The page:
- Mixed Battery performance: Probably right next to the gorgeous metal frame, the Galaxy Alpha is making news for its small 1860 mAh battery. With so many functions to support, the battery on paper dwarfs out. We do understand the improved efficiency of the 20 nanometer Exynos chip and a lower res display, but the sleuth of software additions that the Alpha packs coupled with touch wiz’s poor track record in the same made everyone cast doubts over the battery life of the Alpha. But in our initial testings, we came across mixed results. For greater details on the battery life, stay tuned for we’ll soon be updating this section with detailed tests undertaken regarding the same.
- Better sensor performance: We found the finger print as well as the heart rate sensors to be working much better on the Alpha than they worked on the S5. Since there is no improvement in the actual sensors, the more sizable dimensions and reliable performance of the hardware might hold the key here.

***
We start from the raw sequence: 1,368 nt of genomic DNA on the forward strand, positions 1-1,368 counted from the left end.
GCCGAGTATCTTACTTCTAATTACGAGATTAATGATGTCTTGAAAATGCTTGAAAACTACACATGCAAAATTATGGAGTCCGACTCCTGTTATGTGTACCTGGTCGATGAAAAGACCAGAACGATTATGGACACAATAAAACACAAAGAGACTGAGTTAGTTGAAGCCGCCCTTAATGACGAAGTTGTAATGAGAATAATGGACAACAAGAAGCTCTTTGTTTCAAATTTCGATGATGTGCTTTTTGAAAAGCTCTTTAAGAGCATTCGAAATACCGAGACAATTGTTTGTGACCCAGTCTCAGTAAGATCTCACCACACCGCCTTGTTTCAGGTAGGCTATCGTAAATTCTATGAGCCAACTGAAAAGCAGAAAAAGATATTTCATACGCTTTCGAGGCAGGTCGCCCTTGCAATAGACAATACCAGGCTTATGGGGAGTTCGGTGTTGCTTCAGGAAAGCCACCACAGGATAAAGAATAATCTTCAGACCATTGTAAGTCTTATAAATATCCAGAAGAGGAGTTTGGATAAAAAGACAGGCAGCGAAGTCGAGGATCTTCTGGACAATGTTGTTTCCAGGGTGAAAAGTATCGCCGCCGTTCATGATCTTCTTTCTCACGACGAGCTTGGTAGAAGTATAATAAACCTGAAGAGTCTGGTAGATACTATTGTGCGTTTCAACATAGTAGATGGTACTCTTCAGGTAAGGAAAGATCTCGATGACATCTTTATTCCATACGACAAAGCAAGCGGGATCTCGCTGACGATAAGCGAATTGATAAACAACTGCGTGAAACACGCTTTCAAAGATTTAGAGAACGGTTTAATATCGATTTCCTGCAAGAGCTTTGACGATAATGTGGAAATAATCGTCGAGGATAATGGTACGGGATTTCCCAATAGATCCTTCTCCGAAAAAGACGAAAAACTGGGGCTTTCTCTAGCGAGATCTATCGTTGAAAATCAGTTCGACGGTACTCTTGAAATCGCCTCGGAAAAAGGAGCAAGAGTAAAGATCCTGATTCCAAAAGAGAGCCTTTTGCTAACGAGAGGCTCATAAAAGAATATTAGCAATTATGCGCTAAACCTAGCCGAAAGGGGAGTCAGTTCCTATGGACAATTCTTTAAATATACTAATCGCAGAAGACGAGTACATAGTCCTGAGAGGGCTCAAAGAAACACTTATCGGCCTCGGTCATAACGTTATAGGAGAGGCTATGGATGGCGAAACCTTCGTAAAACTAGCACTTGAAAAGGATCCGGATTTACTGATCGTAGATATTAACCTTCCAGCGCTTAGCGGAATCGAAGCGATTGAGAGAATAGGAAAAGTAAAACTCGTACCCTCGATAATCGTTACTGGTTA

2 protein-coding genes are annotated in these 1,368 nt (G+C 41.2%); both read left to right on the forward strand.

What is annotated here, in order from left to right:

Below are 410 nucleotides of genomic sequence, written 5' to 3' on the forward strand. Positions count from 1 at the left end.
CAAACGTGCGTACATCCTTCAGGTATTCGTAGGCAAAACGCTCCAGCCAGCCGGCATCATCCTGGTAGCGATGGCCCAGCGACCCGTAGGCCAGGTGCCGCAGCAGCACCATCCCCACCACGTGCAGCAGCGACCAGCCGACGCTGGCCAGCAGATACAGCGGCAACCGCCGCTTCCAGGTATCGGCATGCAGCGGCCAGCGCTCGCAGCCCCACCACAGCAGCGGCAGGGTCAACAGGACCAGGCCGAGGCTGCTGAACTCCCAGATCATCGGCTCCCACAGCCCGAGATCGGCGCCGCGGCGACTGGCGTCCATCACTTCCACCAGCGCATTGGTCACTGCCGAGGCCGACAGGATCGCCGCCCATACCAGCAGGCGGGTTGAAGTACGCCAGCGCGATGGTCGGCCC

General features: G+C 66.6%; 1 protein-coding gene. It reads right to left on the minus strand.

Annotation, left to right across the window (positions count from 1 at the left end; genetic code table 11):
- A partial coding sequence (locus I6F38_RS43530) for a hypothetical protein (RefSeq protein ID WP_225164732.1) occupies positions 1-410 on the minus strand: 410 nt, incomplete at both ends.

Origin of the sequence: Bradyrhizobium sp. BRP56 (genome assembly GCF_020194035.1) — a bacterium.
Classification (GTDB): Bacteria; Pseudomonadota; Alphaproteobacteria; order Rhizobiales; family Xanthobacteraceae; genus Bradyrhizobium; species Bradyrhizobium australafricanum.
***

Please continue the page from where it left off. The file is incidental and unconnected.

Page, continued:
Thumbs up for
- Beautiful, ergonomic design
- Placement of buttons and their tactile feedback
- Improved performance of the finger print and the heart rate sensors
- Subtle software refinements
- Greater uniformity among chipset performance
- Removable battery
- A brilliant private mode that makes optimum use of the fingerprint scanner
Thumbs down for
- A single speaker unit
- Pixel density owing to the 720p panel does not match flagship standards
- Software experience needs to be further improved
- Average battery life (needs citations)
- Lack of IR blaster and micro SD card slots
- Initial price very high in many parts of the world
Stay tuned with Gadgetadda as we keep on updating the review with time!